By Brenda Goh
SHANGHAI (Reuters) – The European Commission began investigating on Wednesday whether to set punitive tariffs to protect its producers from imports of cheaper Chinese electric vehicles that it says benefit from state subsidies.
Here are the big questions about the move, which led to a slide in shares of Chinese EV makers on Thursday:
WHY EXPORT TO EUROPE AND HOW MUCH HAS IT GROWN?
A key driver for their push abroad has been slowing demand in China that has exacerbated overcapacity.
Bill Russo, CEO of Shanghai-based advisory firm Automobility, has estimated that China has excess auto capacity of about 10 million vehicles a year, the equivalent of two-thirds of all North American output in 2022.
Europe has become a key export market for Chinese auto brands, helped by the bloc’s strict rules on emissions and Beijing’s relatively benign trade ties, in contrast with rising tension with the United States.
Chinese new energy vehicle shipments to the EU jumped 112% in the first seven months of 2023 on the year and 361% from 2021, customs data shows.
The European Commission said China’s share of EVs sold in Europe has risen to 8% and could reach 15% by 2025.
WHY ARE CHINA-MADE EVS CHEAPER?
China produces EVs more cheaply than anywhere else.
That is mainly due to Beijing’s decade-old industry promotion policy of incentives and subsidies that enabled China to become the world’s biggest EV market and control the global EV supply chain, including raw materials.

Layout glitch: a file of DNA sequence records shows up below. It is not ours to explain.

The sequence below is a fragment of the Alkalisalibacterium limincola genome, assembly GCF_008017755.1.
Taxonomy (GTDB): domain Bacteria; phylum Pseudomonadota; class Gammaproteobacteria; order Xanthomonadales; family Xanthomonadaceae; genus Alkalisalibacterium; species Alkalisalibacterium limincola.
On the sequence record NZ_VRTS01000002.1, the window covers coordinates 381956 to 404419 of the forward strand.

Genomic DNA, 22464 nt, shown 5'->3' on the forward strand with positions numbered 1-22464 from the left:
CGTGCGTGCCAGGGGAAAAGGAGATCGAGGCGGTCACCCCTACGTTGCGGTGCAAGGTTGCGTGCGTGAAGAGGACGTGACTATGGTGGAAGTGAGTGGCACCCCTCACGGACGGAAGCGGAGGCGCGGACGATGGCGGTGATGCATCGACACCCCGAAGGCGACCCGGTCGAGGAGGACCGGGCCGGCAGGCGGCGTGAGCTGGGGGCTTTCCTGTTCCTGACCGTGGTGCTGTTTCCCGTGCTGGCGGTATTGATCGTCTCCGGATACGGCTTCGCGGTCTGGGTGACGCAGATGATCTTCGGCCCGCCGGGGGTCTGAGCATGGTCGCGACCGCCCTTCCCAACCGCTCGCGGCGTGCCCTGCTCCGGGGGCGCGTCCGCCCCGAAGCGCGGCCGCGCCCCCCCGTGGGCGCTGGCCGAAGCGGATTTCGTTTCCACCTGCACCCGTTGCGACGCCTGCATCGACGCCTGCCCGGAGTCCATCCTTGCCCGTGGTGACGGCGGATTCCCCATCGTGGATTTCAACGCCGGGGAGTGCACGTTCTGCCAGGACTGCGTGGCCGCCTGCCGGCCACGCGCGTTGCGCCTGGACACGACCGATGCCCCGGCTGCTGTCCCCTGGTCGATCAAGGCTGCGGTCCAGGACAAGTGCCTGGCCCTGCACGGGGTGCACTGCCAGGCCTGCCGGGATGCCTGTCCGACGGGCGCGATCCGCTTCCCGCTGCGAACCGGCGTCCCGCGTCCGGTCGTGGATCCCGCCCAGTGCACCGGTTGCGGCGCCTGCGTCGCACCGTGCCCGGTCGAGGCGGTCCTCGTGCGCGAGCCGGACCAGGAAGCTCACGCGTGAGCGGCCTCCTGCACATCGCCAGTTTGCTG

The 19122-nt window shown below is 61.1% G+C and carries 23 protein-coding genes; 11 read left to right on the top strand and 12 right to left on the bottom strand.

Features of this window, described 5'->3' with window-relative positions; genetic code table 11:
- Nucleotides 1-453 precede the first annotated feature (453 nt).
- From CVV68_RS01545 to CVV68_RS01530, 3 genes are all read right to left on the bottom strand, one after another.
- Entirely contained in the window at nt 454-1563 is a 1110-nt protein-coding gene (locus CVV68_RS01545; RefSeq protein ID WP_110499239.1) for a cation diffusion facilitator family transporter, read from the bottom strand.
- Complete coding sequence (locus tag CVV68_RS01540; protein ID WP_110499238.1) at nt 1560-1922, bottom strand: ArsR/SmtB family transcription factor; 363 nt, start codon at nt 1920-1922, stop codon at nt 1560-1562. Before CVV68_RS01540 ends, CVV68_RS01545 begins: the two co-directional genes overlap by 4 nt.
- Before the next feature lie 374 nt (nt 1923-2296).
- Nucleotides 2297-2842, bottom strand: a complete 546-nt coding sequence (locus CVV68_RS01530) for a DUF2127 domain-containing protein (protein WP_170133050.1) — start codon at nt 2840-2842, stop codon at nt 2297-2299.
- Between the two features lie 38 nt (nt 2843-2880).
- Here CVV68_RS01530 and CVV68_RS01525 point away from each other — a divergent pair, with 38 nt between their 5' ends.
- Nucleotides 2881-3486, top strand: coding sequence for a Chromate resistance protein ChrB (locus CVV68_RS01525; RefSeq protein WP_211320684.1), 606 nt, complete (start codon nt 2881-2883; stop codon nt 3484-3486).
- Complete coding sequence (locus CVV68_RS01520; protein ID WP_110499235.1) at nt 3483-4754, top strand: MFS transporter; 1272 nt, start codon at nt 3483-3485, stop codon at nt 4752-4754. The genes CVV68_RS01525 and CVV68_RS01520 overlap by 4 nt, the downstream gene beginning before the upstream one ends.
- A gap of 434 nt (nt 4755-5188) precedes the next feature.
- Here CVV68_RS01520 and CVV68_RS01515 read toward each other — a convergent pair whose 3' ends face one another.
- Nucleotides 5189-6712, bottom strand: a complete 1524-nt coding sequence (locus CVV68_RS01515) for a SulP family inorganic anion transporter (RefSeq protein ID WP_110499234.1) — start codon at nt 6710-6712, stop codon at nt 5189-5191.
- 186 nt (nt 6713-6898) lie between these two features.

EVs made in China are typically a fifth cheaper than EU-made models, the European Commission says.
The policy has also spawned industry heavyweights such as the world’s biggest EV battery maker CATL and BYD which replaced Volkswagen this year as China’s best-selling car brand.
China’s cost and supply chain advantages have drawn foreign companies to manufacture there.
The best known of these is Tesla, whose giant plant in Shanghai churned out more than 700,000 vehicles in 2022, or half the U.S. automaker’s total output. Renault and BMW also build cars for export in China.
WHO IS THE EU’S INVESTIGATION TARGETING?
The EU’s anti-subsidy investigation covers battery-powered cars from China, so it also includes the non-Chinese manufacturers there.
The single largest exporter is Tesla, accounting for 40% of China’s EV exports between January and April, U.S. thinktank the Center for Strategic and International Studies says.
Popular Chinese brands exported to Europe include Geely’s Volvo and state-owned automaker SAIC’s MG.
Other companies such as market leader BYD, Nio and Xpeng have also started expanding to European countries, including the Netherlands and Denmark.
WHAT SUBSIDIES HAVE BEEN ROLLED OUT?
Chinese state subsidies for electric and hybrid vehicles totalled $57 billion between 2016 and 2022, consultants AlixPartners have estimated.
China’s best-known EV subsidy programme aimed to spur purchases. Paid to the automaker at the point of purchase, the subsidy began in 2009 and was scaled back gradually to end last year.
It paid out nearly $15 billion to encourage EV purchases through 2021, China Merchants Bank International has estimated.
In June, China unveiled a package of tax breaks worth 520 billion yuan ($72 billion) over four years aimed at boosting sales of EVs and other green cars.
Many local authorities continue to offer separate aid or tax rebates to attract manufacturing investment, as well as consumer subsidies. These have grown in recent years as the economy slows.
The EU said its investigation targets a broad range of possible unfair subsidies, from prices for raw materials and batteries, to preferential lending or cheap provision of land.
(Reporting by Brenda Goh; Additional reporting by Ellen Zhang; Editing by Miyoung Kim and Clarence Fernandez)